Judge Jackson's Findings of Fiction
By Dr. Edwin A. Locke, Ph.D.
The Center for the Advancement of Capitalism
Judge Thomas Penfield Jackson has
released his “findings of fact” in the Microsoft antitrust case. While his
report did contain some correct information—such as the truism that a
successful company tries to defeat its rivals—the central claims of his
report are blatant falsehoods. Let us examine five of these fictions.
Fiction #1: Microsoft is a “monopoly.” There is no such thing as a
private monopoly. Only the government can forcibly prevent competitors
from entering a market. Microsoft has attained dominance in the software
industry, but dominance is not monopoly. Market dominance has to be earned
through a long struggle, by providing better products and better prices
than anyone else.
Dominant companies who falter (as did Xerox, IBM, General Motors and
Kodak) will find their market share eroded, sometimes very quickly. There
is no threat from these dominant players so long as their competitors are
legally permitted to enter the field, invent new products, and combine
with each other to gain the needed market power.
In a free market, a dominant position can only be sustained by continually
providing new products and services that are better than other firms’
products. Paradoxically, Judge Jackson recognizes this fact but condemns
it. Microsoft’s innovation, its continual product upgrades, its millions
spent on research and development, are cited by Jackson, not as evidence
that Microsoft has earned its position, but only as evidence of a
conspiracy to “stifle” its competitors.
Fiction #2: Microsoft’s “monopoly power” allows it to “coerce” its
customers. A private company has no power to force consumers to do
anything. Did Judge Jackson find that Microsoft threatened to beat people
up or throw their bodies into the East River if they bought the wrong Web
browser? Of course not. The only "leverage" Microsoft has is the leverage
it has earned by producing a product that people want to buy.
This economic power, the power of voluntary trade, is fundamentally
different from political power, the power of the gun. Yet Judge Jackson is
eager to erase this distinction. Thus, such actions as upgrading a product
to match the features offered by a competitor, distributing a product for
free, or negotiating favorable terms with business partners—all of them
normal and beneficial business practices—are presented by Judge Jackson as
if they are a nefarious, mafia-like conspiracy to oppress the public.
Fiction #3: Microsoft harmed consumers. This is certainly news to the
millions of people worldwide who value Microsoft products enough to make
the company and its founders rich. Most bizarre is Judge Jackson's claim
that Microsoft harmed consumers by giving away its Web browser, making it
unprofitable for other firms to sell their browsers. Any sane consumer
would be delighted to get a product for free rather than paying money for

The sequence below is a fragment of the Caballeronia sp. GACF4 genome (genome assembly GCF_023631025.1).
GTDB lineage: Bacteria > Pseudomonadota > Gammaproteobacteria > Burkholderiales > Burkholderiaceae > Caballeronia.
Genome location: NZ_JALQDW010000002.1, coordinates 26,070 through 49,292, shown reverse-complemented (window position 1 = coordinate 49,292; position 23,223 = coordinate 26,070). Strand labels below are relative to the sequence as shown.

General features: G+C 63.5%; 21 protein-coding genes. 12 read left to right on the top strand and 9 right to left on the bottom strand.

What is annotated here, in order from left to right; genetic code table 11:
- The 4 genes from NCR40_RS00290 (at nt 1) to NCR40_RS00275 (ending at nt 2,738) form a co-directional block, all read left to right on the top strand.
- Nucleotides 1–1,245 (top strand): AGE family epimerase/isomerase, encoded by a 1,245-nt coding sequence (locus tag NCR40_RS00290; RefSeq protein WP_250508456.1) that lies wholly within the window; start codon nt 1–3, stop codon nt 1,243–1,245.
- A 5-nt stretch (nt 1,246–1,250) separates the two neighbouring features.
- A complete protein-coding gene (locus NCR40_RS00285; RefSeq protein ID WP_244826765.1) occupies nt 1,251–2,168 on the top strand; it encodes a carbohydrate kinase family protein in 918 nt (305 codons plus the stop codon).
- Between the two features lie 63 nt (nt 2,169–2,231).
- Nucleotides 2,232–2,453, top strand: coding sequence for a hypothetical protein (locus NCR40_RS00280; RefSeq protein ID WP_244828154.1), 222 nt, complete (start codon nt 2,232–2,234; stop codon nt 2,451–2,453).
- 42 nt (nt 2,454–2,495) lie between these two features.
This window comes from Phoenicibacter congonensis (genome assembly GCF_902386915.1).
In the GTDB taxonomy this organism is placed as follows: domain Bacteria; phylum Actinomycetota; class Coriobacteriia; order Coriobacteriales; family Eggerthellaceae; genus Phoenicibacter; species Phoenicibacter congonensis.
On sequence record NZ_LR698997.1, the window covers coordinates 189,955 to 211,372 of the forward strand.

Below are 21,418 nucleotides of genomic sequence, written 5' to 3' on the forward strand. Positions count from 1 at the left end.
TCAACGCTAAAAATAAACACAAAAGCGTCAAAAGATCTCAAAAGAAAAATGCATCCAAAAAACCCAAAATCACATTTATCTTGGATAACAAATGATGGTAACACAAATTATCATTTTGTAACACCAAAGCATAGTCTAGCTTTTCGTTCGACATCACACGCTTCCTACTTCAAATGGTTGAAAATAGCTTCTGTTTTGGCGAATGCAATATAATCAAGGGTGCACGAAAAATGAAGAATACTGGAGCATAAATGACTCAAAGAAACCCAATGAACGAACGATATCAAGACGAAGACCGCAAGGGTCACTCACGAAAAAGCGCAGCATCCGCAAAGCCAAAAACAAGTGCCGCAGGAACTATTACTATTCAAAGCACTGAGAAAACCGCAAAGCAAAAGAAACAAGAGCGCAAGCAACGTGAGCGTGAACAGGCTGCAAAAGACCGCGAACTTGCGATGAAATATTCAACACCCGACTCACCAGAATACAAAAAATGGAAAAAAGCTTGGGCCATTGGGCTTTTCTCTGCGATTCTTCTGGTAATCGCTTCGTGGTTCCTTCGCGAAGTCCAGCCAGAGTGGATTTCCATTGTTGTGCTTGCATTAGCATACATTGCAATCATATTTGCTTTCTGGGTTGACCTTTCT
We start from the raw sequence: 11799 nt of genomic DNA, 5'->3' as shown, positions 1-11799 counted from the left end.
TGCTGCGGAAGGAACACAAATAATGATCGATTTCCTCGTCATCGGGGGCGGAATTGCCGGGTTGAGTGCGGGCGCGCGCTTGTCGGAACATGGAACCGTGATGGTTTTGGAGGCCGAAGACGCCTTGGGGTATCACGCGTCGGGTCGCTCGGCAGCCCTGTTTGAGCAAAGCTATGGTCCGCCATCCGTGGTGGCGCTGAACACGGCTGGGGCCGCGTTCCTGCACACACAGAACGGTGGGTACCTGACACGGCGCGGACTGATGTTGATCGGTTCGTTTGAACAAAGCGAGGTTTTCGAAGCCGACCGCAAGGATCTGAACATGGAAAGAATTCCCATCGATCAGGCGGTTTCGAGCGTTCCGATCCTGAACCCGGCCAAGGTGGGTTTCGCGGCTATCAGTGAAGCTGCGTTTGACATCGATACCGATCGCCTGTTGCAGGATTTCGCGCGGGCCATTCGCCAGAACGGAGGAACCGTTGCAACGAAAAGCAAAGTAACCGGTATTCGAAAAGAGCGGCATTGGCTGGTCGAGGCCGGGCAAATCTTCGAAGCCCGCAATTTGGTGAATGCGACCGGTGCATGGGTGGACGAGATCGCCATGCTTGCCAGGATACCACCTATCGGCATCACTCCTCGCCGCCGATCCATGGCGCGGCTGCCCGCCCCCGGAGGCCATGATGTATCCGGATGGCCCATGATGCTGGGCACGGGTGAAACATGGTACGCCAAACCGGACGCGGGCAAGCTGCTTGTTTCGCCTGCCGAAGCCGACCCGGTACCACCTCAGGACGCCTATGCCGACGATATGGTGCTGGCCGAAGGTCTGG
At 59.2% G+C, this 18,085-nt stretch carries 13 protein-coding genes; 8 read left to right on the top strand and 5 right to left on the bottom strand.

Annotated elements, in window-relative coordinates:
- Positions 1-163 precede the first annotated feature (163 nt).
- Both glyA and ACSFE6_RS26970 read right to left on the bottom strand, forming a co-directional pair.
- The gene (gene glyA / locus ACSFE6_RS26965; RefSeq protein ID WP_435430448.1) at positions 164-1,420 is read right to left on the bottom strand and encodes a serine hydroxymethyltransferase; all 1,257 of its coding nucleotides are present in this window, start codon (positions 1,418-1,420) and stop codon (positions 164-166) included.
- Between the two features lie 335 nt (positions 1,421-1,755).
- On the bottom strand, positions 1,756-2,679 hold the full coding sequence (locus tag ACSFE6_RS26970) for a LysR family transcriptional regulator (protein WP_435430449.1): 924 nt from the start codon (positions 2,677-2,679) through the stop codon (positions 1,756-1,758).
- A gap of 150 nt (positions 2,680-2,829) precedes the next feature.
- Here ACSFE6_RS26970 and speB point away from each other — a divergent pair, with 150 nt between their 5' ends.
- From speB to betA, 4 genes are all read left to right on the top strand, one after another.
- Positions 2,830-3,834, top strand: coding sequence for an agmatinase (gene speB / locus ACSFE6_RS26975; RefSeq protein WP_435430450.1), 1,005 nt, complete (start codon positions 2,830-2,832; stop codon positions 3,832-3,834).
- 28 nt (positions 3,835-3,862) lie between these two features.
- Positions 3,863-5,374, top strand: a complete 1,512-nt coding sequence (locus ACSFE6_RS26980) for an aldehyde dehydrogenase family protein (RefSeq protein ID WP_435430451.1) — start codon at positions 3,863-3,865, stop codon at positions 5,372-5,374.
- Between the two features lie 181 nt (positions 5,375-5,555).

it. To speak of receiving free software as a “harm” is Orwellian
Fiction #4: Microsoft is a threat to consumers because it "could" raise
its prices. Under this criterion, anyone could be prosecuted for
anything. Do you own a kitchen knife? Then you
might stab somebody—so should the government put you in jail?
Microsoft has the right to sell its product for any price it chooses—but
anyone familiar with the history of business and with Economics 101 knows
that market leaders have a selfish interest in keeping their prices low.
Why? Because they make a lot more money by creating a mass market than by
creating a product only the rich can buy. Henry Ford understood this. So
did Bill Gates. Clearly, Judge Jackson does not.
The only basis for his conclusion is the caricature of the successful
corporation as a vicious “Robber Baron” which, even if it is not
“exploiting” consumer now, is merely waiting for the opportunity to do so.
Fiction #5: Blocking Microsoft's ability to compete will foster greater
industry innovation. A private company, with no power over consumers
but the power conferred by offering a useful product, is branded by Judge
Jackson as dangerous. But far-reaching government intervention in the
software industry, including the massive use of force to shatter Microsoft
and control its business practices, is presented as an attempt to spur
innovation. Only those who believe Al Gore invented the Internet could
take this argument seriously.
What Judge Jackson really objects to is the fact that Microsoft defeated
its competitors, i.e., that it was successful. The real meaning of his
“findings of fact” is that the best brains must be crippled, so that
lesser brains will not have such a hard time succeeding. He and the
government prosecutors whose arguments he is echoing do not want to foster
innovation; they want to sacrifice the best and the brightest in the name
of egalitarianism. They want the playing field leveled by coercion so that
no one can rise to the top.
What consumers need is an antidote to the fictions peddled by Judge
Jackson: the recognition that businessmen have a right to succeed by
trading their products in a free market.
Edwin A. Locke is Professor Emeritus of Motivation and Leadership at the
Robert H. Smith School of Business at the University of Maryland. An
internationally renowned behavioral scientist, Locke's work is included in
leading textbooks and acknowledged in books on the history of management.
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